“A strong foundation in whatever area of psychology that interests them the most. Military psychology includes every single sub-discipline of the field. A strong base in research design and statistics is crucial to allow psychologists of any sort – clinical, social, industrial, engineering, etc. – to not just deliver services, but to improve the science and practice of psychology as applied to the military as well.” - Michael D. Matthews, PhD
Other attributes of military psychologists valued by employers include:
- Being an active member of military and psychological associations such as the APA
- Having published academic, research, or other works displaying specialized knowledge of the industry
- Displaying people skills that assist the professionals in working with a variety of different individuals
- Problem-solving skills
- Displaying great analytical skills and the ability to communicate well
Ways for a Military Psychologist to Increase His or Her Salary
Most often, the best ways for a military psychologists to increase his or her salary is to increase their skills and knowledge of a particular branch of psychology which leads to promotions or increased pay. In a legal setting, employers often look at the military psychologists’ knowledge and experience with law and ethics as well as specialized knowledge. Psychologists who have completed courses in conflict resolution and negotiation, assessment of evidence, or judgment and decision-making capabilities may have a higher worth to an employer in a legal setting and may have cause for a salary increase.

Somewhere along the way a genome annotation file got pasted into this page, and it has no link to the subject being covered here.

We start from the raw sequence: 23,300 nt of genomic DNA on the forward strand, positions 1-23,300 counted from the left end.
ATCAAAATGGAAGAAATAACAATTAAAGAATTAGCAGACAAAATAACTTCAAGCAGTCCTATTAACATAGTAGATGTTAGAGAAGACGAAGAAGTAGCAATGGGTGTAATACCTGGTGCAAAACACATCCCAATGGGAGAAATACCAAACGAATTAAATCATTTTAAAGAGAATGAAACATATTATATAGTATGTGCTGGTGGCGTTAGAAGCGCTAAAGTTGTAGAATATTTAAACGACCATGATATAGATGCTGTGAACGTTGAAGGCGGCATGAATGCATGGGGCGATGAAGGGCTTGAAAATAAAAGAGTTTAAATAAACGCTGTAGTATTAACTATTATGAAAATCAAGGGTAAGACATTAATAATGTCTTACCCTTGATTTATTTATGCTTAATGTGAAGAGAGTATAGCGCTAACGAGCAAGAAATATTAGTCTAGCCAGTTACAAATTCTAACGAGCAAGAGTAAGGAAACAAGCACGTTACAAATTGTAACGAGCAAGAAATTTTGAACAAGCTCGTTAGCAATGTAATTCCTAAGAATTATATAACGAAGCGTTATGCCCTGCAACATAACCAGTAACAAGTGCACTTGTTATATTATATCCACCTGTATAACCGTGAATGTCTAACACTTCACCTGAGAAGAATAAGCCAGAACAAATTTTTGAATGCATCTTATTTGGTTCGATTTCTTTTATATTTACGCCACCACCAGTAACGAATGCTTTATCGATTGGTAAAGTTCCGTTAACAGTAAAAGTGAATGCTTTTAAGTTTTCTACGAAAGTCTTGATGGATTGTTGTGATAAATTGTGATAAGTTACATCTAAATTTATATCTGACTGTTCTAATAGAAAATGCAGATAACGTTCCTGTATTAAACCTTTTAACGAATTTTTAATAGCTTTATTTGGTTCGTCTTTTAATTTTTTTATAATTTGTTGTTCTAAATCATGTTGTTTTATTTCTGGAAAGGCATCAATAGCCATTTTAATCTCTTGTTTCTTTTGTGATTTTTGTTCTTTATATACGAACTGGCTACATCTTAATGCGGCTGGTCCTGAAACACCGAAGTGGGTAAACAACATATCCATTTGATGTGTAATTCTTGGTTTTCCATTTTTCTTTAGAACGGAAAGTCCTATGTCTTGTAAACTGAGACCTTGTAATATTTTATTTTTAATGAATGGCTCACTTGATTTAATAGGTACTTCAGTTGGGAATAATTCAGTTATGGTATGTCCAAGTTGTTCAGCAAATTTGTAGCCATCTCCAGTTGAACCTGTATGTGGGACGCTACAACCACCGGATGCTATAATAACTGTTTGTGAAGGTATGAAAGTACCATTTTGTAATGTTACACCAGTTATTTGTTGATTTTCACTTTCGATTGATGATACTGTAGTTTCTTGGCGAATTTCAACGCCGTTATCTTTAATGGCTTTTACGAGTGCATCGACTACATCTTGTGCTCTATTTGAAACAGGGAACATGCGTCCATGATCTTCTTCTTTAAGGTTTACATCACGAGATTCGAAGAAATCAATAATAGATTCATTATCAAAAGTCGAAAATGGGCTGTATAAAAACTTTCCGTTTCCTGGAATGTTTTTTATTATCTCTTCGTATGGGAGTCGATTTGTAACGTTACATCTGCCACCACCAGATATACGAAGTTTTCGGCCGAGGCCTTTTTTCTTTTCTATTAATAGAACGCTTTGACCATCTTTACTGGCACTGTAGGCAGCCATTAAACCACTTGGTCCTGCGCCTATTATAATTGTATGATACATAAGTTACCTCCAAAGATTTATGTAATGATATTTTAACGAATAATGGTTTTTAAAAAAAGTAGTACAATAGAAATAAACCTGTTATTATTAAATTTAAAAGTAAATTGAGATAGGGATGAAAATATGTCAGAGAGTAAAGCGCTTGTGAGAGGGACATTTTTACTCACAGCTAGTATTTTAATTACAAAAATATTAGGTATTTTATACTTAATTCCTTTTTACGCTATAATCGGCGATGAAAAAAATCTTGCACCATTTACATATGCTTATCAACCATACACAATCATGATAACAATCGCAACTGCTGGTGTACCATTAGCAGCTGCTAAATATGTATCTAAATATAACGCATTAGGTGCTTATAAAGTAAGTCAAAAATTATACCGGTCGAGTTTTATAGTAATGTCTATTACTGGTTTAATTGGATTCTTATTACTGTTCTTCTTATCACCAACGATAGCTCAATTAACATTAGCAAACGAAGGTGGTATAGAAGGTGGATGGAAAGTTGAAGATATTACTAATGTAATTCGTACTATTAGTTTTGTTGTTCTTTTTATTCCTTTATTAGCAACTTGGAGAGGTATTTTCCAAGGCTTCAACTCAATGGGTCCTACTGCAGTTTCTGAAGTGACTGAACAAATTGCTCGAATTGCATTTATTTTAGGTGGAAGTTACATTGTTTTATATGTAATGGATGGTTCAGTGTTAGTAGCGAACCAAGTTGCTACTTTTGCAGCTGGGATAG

Advanced training would also be beneficial in an educational setting or healthcare setting. Professionals who seek out certification will obtain credentials that can increase their value as an employee. The American Board of Professional Psychology (ABPP) offers numerous certification specialty areas, including rehabilitation psychology, counseling psychology and more.
Networking Opportunities and Organizations
There are many different opportunities for military psychologists to network, including at conferences, workshops, and seminars. Those who actively seek out these environments can benefit significantly. Aside from these, there are organizations considered especially beneficial by military psychologists and psychologists in general.
“Clearly, the biggest resource is the Society for Military Psychology, Division 19 of the APA.” – Michael D. Matthews, PhD.
Becoming a member of other psychological associations, such as the Society for General Psychology, the Association for Psychological Science, or regional psychological associations are all great ways to network and find opportunity within the psychology field.
Continuing Education Sources
The best source for continuing education sources is the American Psychological Association. They offer a variety of courses, all of which are approved by most states requiring continuing education, and each one offers credits that will count against required continued education.
2022 US Bureau of Labor Statistics job market trends and salary figures for psychologists are based on national data, not school-specific information. Conditions in your area may vary. Data accessed June 2023.